Information about Navigation Authority
A great part of the exhibition describes the Lights- and Buoy Service. At the center of the hall is a large chart of the Kattegat. This is a standard chart no. 100 enlarged to 3.6 x 4.2 m. It shows the channels and fixed lights in the very busy waters through which most of the traffic to and from the Baltic Sea have to pass. These waters are difficult to navigate wherefore most large ships use Danish pilots. All the 72 lights on the chart flash with their light characters.
Along the walls you will see the tasks of the DANISH NAVIGATION AND HYDROGRAPHY AUTHORITY described in a number of instructive plates and pictures. There are also several items used by the services, as well as a model of Lightship no. XVIII. The light mast from this ship can be seen in the museum grounds and its bell is on show in one of the showcases.
The DANISH NAVIGATION AND HYDROGRAPHY AUTHORITY often comes into contact with the public. They are involved whenever new bridges are built; their permission is needed for large sailing races, construction of water-skiing lanes, and for diving at wrecks. The DANISH NAVIGATION AND HYDROGRAPHY AUTHORITY exercises the same authority in the waters round Greenland and the Faeroe Islands.
Our ”Royal Corner” is at the end of the hall. Here are the naval uniforms of the late prince Knud, Heir Presumptive and uncle to Queen Margrethe. The collection comprises all the uniforms prescribed for a Danish admiral. Included are also the various special accoutrements used by the Prince during his service as commanding officer at Coastal Fortresses. The ship’s bell, which formerly hung at his summer residence KLITGÅRDEN at the Skaw, was a present from Kystartilleriforeningen (the Coastal Artillery Association) at his silver wedding in 1958. The names of the fortresses he commanded are engraved on the bell.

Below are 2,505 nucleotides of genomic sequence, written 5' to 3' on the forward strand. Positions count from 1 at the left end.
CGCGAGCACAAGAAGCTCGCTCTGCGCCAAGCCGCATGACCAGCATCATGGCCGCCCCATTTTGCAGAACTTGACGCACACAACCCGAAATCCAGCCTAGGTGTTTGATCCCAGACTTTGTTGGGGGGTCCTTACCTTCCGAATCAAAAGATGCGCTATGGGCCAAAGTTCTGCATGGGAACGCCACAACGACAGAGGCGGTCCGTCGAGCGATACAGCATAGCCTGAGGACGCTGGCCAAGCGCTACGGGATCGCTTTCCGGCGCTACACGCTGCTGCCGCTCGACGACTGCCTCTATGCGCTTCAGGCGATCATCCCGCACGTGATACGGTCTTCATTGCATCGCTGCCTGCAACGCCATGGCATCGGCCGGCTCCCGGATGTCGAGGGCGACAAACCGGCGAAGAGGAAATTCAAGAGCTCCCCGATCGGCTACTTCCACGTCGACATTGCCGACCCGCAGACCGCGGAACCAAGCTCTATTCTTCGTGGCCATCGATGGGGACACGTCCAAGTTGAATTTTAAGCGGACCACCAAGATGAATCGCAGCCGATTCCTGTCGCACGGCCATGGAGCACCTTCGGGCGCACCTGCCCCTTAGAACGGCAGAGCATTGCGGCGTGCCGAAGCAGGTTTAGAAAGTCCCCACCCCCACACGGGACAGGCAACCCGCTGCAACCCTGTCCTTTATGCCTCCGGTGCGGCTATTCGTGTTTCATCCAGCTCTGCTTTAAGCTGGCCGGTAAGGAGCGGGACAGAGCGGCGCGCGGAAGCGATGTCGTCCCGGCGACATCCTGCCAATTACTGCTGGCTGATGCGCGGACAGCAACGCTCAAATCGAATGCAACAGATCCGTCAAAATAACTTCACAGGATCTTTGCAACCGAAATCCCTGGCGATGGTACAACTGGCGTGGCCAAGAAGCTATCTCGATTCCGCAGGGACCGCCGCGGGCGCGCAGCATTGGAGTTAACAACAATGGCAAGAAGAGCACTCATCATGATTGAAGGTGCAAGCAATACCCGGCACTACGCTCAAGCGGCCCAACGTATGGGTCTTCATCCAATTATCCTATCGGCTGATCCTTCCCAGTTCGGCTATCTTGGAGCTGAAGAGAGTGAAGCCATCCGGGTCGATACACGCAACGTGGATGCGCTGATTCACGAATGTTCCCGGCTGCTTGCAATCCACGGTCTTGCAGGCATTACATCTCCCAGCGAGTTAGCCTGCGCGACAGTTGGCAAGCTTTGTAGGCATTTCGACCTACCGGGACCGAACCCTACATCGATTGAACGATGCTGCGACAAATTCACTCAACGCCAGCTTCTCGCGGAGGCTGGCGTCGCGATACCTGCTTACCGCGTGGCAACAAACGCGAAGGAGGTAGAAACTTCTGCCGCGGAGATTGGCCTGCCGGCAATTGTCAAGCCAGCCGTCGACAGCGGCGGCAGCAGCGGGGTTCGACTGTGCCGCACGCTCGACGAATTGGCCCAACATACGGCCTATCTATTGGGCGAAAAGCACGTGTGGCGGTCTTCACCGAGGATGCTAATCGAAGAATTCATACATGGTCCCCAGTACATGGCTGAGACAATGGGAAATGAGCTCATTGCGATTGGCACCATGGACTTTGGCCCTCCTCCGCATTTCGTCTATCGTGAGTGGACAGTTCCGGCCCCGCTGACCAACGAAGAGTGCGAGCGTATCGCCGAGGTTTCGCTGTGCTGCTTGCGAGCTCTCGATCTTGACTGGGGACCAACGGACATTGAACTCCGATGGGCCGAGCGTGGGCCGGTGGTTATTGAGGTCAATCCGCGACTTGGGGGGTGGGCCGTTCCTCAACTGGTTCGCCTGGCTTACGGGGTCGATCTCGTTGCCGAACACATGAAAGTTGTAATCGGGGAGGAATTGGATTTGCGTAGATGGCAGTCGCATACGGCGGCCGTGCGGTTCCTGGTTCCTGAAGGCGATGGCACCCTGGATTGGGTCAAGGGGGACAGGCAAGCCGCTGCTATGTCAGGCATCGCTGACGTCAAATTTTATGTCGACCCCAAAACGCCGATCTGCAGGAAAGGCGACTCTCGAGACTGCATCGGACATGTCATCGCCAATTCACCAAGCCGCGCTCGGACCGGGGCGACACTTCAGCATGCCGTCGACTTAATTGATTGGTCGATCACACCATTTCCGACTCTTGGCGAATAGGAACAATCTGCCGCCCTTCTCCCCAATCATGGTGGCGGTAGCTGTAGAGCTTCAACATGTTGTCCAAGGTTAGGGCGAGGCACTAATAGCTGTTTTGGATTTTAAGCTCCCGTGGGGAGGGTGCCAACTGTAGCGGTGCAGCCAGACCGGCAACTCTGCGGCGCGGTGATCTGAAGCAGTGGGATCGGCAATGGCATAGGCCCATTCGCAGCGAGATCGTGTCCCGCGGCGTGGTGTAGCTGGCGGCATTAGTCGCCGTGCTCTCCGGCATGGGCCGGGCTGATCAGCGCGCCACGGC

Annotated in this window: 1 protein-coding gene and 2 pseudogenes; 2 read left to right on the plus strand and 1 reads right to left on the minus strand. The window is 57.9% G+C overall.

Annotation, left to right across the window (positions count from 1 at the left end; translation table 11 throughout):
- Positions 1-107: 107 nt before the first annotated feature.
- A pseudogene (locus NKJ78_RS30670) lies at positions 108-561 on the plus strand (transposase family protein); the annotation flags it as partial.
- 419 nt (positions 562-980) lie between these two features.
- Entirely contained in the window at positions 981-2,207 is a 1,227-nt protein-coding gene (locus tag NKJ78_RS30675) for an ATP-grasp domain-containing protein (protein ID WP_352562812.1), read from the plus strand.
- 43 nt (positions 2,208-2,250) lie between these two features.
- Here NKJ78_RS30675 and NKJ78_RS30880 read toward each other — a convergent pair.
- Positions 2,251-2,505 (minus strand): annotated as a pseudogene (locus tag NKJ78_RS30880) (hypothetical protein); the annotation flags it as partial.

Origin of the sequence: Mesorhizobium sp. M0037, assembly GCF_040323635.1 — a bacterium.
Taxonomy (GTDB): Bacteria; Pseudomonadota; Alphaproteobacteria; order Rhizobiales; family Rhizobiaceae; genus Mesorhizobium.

In a large showcase you see a model of an Old Danish ship of the line. It was found in very poor condition at the naval base in Copenhagen. It is the model of a Danish frigate from the 17th century. It was probably made in the 18th century. A complete overhaul, carried out by our late model-builder was necessary, including a new hull as the original was worm-eaten. The bow part and the carved stern together with the complete rigging were transferred to the new hull. The pictures next to the model show the process.
Next to this model is a TITANIC exhibition.
The ship-models have been made by the wellknown shipmodel-builder Knud Roenfeldt from Aalborg, Denmark. The models are not made from “do-it-yourself-kits” or semimanufactured material, but solely constructed from drawings like they would be in a shipyard.
You will also see a collection of maritime articles and maritime paintings. They were all left to the museum by will of one of our friends.